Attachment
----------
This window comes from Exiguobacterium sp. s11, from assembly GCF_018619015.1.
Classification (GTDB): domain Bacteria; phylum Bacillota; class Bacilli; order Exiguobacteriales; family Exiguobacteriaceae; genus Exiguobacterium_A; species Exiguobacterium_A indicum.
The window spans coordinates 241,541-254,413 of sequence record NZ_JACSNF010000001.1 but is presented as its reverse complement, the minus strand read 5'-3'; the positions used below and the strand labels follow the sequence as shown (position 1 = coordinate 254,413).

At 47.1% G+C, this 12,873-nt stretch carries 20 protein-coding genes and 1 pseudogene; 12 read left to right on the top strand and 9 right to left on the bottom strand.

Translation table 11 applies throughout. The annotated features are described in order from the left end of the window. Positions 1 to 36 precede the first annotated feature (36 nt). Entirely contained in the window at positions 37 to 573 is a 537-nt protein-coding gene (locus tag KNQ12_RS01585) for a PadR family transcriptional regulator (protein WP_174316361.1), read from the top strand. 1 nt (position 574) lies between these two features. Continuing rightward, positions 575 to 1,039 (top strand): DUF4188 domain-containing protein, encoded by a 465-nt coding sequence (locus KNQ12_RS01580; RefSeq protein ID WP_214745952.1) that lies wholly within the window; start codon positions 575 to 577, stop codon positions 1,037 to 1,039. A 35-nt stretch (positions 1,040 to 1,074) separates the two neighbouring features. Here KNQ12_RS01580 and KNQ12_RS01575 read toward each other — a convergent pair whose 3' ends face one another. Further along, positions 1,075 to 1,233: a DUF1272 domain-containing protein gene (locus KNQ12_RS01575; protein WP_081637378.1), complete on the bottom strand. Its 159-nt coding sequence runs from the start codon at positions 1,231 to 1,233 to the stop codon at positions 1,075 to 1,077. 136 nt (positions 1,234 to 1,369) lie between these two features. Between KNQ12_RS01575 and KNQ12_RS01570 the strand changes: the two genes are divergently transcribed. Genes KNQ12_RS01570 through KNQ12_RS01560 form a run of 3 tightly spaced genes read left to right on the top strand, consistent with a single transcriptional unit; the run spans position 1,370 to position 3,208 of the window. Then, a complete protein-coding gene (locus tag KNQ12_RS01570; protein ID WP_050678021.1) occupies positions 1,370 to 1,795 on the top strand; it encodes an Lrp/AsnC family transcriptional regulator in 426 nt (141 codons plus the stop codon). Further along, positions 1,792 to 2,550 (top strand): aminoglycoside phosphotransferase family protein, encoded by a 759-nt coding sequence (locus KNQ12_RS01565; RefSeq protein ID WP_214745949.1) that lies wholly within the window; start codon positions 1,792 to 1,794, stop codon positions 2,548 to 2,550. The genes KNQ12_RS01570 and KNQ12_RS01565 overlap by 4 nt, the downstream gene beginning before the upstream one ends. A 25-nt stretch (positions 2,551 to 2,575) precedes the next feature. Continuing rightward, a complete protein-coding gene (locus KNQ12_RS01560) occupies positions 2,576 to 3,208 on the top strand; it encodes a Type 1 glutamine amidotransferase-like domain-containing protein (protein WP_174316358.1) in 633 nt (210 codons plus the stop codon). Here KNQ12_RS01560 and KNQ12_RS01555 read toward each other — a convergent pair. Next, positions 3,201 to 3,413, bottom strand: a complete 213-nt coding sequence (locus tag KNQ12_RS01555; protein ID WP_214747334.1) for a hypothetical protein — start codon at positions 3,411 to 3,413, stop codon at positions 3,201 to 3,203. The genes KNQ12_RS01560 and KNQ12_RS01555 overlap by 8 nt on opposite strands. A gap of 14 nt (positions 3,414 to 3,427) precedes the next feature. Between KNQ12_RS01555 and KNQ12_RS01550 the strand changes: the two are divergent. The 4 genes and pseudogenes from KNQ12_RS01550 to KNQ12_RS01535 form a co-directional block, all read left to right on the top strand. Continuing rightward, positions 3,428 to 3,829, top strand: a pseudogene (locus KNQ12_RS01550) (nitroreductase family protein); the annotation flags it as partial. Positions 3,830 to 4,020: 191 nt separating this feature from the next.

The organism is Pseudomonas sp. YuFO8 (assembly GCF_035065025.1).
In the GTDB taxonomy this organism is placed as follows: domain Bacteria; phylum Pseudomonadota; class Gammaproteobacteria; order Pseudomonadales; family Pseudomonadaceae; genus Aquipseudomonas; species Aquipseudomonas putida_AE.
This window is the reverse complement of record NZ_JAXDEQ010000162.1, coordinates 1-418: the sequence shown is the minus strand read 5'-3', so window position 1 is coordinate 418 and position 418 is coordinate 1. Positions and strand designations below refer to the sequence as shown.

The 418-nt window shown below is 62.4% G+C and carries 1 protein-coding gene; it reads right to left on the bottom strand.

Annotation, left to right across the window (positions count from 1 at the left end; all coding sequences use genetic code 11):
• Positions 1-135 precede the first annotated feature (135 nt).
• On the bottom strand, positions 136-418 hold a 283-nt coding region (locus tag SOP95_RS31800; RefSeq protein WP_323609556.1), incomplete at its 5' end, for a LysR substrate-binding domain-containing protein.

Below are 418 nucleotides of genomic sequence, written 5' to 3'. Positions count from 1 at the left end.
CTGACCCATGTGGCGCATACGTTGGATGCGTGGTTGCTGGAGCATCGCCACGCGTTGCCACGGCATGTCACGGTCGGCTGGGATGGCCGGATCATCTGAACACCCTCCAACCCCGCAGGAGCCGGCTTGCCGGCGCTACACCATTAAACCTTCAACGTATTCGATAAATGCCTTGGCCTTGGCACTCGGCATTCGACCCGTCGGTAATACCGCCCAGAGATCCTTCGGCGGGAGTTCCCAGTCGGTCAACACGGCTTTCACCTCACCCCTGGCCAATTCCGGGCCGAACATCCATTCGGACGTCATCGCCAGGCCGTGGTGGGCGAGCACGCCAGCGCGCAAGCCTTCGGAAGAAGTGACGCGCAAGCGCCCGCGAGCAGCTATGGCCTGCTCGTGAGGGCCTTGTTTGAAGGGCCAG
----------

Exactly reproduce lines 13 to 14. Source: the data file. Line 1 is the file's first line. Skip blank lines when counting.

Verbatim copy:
Below are 418 nucleotides of genomic sequence, written 5' to 3'. Positions count from 1 at the left end.
CTGACCCATGTGGCGCATACGTTGGATGCGTGGTTGCTGGAGCATCGCCACGCGTTGCCACGGCATGTCACGGTCGGCTGGGATGGCCGGATCATCTGAACACCCTCCAACCCCGCAGGAGCCGGCTTGCCGGCGCTACACCATTAAACCTTCAACGTATTCGATAAATGCCTTGGCCTTGGCACTCGGCATTCGACCCGTCGGTAATACCGCCCAGAGATCCTTCGGCGGGAGTTCCCAGTCGGTCAACACGGCTTTCACCTCACCCCTGGCCAATTCCGGGCCGAACATCCATTCGGACGTCATCGCCAGGCCGTGGTGGGCGAGCACGCCAGCGCGCAAGCCTTCGGAAGAAGTGACGCGCAAGCGCCCGCGAGCAGCTATGGCCTGCTCGTGAGGGCCTTGTTTGAAGGGCCAG